Grace Words

A Daily Bible Reader's Blog

Presented by Mike Tune and Amazing Grace International, Inc.

Thursday, February 13. Numbers 25 – 27

The previous three chapters of Numbers tells us of the attempt to destroy Israel by outward means. Perhaps the implication is that there is a bit of magic involved in that Balaam is supposed to influence God to turn on Israel. In any case, all that happens is that Israel is blessed.

Of course, Israel doesn’t know what is going on, just as she didn’t know what was going on with God and Moses at Sinai. Just as the giving of the law was followed by Israel’s idolatry, so the blessing of Israel by Balaam is followed by this event of idolatry and immorality.

Though Satan is unmentioned in chapter 25, his presence is obviously there. If Israel cannot be hurt through outside forces, Satan will use earthly ones against her. The Moabites invited the Israelites to join them in worship to Baal and a part of this worship involved sexual acts. Israel made herself giddy over this practice, which violated two of the ten commandments: not to commit adultery, and not to worship other Gods.

Moses was commanded to kill the leaders of Israel for these sins, but this was not so easily done and apparently Moses watered down the command to include only those guilty of the sin. Perhaps Moses’ disobedience brought on Israel the plague mentioned in verse 9.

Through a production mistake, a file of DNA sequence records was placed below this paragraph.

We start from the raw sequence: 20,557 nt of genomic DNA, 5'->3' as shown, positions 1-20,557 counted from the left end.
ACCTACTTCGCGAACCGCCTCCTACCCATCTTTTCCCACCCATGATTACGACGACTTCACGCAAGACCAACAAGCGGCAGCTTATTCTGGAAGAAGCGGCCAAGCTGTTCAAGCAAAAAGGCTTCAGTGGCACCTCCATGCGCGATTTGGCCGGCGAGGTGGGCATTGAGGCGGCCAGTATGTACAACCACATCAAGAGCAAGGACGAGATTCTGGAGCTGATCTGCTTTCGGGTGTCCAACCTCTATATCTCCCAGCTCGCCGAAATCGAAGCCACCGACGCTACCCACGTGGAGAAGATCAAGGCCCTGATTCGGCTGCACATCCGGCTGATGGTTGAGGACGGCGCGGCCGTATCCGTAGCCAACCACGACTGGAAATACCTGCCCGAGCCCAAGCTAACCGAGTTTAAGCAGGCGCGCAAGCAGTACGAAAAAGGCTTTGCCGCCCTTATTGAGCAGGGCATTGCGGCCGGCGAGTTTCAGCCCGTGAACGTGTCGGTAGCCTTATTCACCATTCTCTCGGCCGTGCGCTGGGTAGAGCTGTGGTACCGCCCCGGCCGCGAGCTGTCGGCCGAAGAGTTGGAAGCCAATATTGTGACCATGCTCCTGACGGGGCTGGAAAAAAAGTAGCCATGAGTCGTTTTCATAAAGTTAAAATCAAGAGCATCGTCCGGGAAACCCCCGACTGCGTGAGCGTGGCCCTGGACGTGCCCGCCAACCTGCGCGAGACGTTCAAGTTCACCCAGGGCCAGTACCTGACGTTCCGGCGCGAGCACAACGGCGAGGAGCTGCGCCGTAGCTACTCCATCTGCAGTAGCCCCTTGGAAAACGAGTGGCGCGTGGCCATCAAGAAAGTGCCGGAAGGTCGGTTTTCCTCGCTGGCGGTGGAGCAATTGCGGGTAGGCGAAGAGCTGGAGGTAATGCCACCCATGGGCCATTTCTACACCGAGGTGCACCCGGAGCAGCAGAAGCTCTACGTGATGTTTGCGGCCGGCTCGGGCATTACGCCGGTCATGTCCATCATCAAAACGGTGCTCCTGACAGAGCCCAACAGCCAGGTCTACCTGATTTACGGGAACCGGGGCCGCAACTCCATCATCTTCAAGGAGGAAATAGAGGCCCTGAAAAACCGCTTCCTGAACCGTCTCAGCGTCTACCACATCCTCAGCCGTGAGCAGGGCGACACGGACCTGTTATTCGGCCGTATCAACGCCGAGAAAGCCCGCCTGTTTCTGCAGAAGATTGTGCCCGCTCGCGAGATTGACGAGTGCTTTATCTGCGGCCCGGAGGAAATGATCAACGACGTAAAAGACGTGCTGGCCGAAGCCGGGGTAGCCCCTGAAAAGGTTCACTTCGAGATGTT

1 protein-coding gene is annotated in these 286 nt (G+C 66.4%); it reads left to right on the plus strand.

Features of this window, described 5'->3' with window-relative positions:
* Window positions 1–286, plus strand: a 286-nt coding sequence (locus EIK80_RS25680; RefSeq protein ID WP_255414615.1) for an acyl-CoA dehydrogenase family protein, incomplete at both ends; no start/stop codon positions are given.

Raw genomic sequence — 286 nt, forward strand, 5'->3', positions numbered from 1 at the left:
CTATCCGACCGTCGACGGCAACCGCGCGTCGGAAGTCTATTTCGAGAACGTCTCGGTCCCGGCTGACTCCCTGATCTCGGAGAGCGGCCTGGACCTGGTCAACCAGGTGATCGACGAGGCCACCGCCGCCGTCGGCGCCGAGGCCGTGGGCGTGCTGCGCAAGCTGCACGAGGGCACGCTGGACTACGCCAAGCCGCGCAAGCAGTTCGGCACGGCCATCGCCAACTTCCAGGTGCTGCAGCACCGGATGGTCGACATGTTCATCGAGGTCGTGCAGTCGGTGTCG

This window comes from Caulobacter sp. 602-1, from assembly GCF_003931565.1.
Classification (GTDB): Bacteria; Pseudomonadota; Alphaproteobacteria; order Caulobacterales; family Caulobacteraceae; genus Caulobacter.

In total disdain for the law of God, a son of one of Israel’s leaders brought in a woman in the sight of all and took her into a tent, intending to have sex with her. Phinehas, Aaron’s grandson, put them to death mid-act.

This is an important story. Israel, as a nation, knew the sinful were among them. They knew God’s decree. But other than to bewail their circumstance, no one was willing to do anything. This is what made Phinehas’ actions so admirable.

The story makes clear that not everyone in Israel was guilty of idolatry and promiscuity, but because the guilty were so blatant and unrepentant in their sin, and because the innocent seemed unwilling to do anything about it, God held them all responsible.

The Church, as the People of God, will never be without sin. Part of our work however is to be aware of sin, aware of its presence among us, and active in helping and encouraging one another to live Holy lives. Sometimes, when there is recalcitrance, surgery must be performed and the sinful excised. The alternative is for the many to be held responsible for the sins of the few, and especially will this be true of the leaders of the People of God.